Help us prevent broken links on the University website

Duncan Stephen
Friday 6 May 2011

One of the most frequent problems with content on the University website is broken links. Frustratingly, many of these broken links are perfectly avoidable. With a bit of extra care, content owners can take one simple step to help prevent broken links.

The problem with hard-coded links

If you are familiar with HTML and are used to hand-coding your own webpages, you may feel most comfortable using hard-coded links, where the URL of the destination page is defined in the code. This method works.

This is also the type of link created if you use the ‘Insert/edit link’ button in the editor in T4 Site Manager.

Hard-coded link button on the TinyMCE interface

However, over time these links begin to break. As pages are moved, edited or deleted, URLs are liable to change. So if you have a hard-coded link, it will have to be manually fixed — or there will be broken links on the website.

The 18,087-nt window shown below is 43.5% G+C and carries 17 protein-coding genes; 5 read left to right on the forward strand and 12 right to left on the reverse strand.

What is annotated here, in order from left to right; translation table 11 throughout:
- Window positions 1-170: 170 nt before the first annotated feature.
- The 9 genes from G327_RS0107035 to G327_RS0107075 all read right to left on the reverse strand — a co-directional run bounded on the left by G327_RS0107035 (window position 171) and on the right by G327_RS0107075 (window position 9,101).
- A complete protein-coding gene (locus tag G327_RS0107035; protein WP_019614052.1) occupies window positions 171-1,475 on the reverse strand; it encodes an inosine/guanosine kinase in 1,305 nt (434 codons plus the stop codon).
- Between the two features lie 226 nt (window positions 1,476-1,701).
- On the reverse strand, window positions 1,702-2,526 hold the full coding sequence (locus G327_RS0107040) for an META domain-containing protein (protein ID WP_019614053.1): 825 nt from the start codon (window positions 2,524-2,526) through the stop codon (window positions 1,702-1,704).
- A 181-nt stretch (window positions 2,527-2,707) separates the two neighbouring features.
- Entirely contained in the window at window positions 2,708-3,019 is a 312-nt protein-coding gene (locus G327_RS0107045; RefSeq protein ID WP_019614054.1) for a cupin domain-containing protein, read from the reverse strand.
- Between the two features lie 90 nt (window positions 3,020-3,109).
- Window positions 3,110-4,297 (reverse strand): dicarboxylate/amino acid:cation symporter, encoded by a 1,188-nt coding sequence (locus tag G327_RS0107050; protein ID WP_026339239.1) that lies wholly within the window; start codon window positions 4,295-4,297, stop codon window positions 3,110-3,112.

For this reason, this sort of link is reserved for external links only, or for links to items not within T4 Site Manager.

Section links in TerminalFour Site Manager

To avoid this problem, you can use the ‘section link’ feature within T4 Site Manager.

Section link button on the TinyMCE interface

Clicking this button will display a pop-up window that displays the structure of the University website. From here you can select the page you wish to link to.

This creates a special piece of code that is used by Site Manager to automatically generate the link. So, if the page that you link to gets moved to a different location, the link automatically updates across the website.

If section links were used for all internal links within the University website, we could significantly reduce the amount of broken links and links to outdated content.

Media Library documents

It is even more vitally important that hard-coded links to documents in the Media Library such as Word documents or PDFs are avoided. Linking directly to the URL of a document may work in the short run, but in the medium to long term it significantly increases the risk of linking to outdated documents.

The correct way of linking to an item in the Media Library is to use the ‘Insert Media’ button.

Insert media button on the TinyMCE interface

With your help, using this method can significantly reduce the number of broken links across the website.

Related topics

Share this story

Leave a reply

By using this form you agree with the storage and handling of your data by this website.